Ex-Tunisian prime minister Ali Laaraydeh jailed over suspected link to fighters in Syria

Row erupts shortly after parliamentary elections, which reportedly drew only 11 per cent of voters

The Palace of Justice in Tunis. A judge has sent former PM Ali Laarayedh to prison. AP Photo
Beta V.1.0 - Powered by automated translation

Tunisia's former prime minister and Ennahdha party leader Ali Laarayedh has been arrested under suspicion of orchestrating the smuggling of citizens to Syria to fight alongside terrorists, lawyers said on Monday.

Mr Laarayedh, who was also interior minister, was questioned for eight hours by an investigative judge on behalf of the Counter-Terrorism Judicial Pole — an organisation that brings together different branches of the justice system to combat terrorism.

It was the second time Mr Laarayedh had been detained in the same case, the previous occasion being September 19.

"The investigative judge issued a prison decision against former prime minister Ali Laarayedh in what is known as the deportation jihadists file,” lawyer Ines Harrath said.

Political party Ennahda denied accusations of terrorism, calling the judge's decision a political attack on an enemy of President Kais Saied to hide "the catastrophic failure of the elections".

The Ennahdha party called Mr Laarayedh’s arrest a “systematic targeting and a desperate and blatant attempt from the coup authority and its President, Kais Saied, to cover up the abject failure of legislative elections that were boycotted by more than 90 per cent of the voters,” a statement released on Monday night said.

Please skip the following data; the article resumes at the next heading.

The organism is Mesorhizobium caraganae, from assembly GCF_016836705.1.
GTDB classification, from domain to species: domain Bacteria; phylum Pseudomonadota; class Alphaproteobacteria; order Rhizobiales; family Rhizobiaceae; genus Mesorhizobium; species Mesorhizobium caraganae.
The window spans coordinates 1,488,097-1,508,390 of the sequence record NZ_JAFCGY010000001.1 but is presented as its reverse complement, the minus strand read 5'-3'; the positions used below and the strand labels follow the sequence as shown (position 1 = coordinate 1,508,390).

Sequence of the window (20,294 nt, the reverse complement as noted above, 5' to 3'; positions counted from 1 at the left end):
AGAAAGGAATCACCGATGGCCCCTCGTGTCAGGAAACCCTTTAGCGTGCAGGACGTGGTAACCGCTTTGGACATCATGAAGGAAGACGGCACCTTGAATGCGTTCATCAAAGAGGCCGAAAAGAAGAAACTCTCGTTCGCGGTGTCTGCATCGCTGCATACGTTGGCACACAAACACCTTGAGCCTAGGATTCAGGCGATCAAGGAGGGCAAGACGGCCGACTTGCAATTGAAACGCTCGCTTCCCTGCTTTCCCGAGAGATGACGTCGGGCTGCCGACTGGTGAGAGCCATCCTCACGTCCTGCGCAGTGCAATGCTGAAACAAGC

In 2017, a parliamentary commission was formed to investigate terrorist networks that were involved in recruiting and sending thousands of young Tunisians to fight in Syria, joining terrorist groups such as ISIS, after the uprising in 2011 descended into a decade-long civil war.

At the time, the commission said it had evidence incriminating Ennahdha's leadership, including Mr Laarayedh, who was accused by some of adopting a relaxed view of the risk Tunisians travelling to Turkey could pose, during his time as minister of interior.

Turkey was then the main access point for foreign fighters going to Syria.

The case took centre stage once again when Fatma Mseddi, the former Nidaa Tounes MP, filed an official complaint to the military judiciary.

Only 11.2 per cent of Tunisian voters cast ballots in Saturday's parliamentary elections, Farouk Bouasker, the head of the electoral commission said, after most political parties boycotted the poll, amid claims it was a mere charade to shore up Mr Saied's power.

After the turnout was announced, major parties, among them the Salvation Front, which includes Ennahda and its allies, said Mr Saied had no legitimacy and should step down. They also called for mass public protests.

Ennahda, the main opposition party, has accused Mr Saied of an anti-democratic coup when he seized most powers last year, shutting down the parliament and moving to rule by decree, powers he has formalised largely with a new constitution ratified in a referendum in July.

Security sources estimated that about 6,000 Tunisians travelled to Syria and Iraq during the past decade, to join extremist groups including ISIS.

Updated: December 20, 2022, 2:59 PM
EDITOR'S PICKS